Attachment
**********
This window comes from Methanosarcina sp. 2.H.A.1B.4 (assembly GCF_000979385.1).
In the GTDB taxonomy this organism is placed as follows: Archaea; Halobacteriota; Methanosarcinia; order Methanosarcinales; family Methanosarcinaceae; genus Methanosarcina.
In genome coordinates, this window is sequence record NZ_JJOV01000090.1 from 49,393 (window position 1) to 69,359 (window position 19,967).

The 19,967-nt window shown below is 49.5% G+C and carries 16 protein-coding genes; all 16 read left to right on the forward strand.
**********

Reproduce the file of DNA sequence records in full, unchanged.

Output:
This window comes from Methanosarcina sp. 2.H.A.1B.4 (assembly GCF_000979385.1).
In the GTDB taxonomy this organism is placed as follows: Archaea; Halobacteriota; Methanosarcinia; order Methanosarcinales; family Methanosarcinaceae; genus Methanosarcina.
In genome coordinates, this window is sequence record NZ_JJOV01000090.1 from 49,393 (window position 1) to 69,359 (window position 19,967).

The 19,967-nt window shown below is 49.5% G+C and carries 16 protein-coding genes; all 16 read left to right on the forward strand.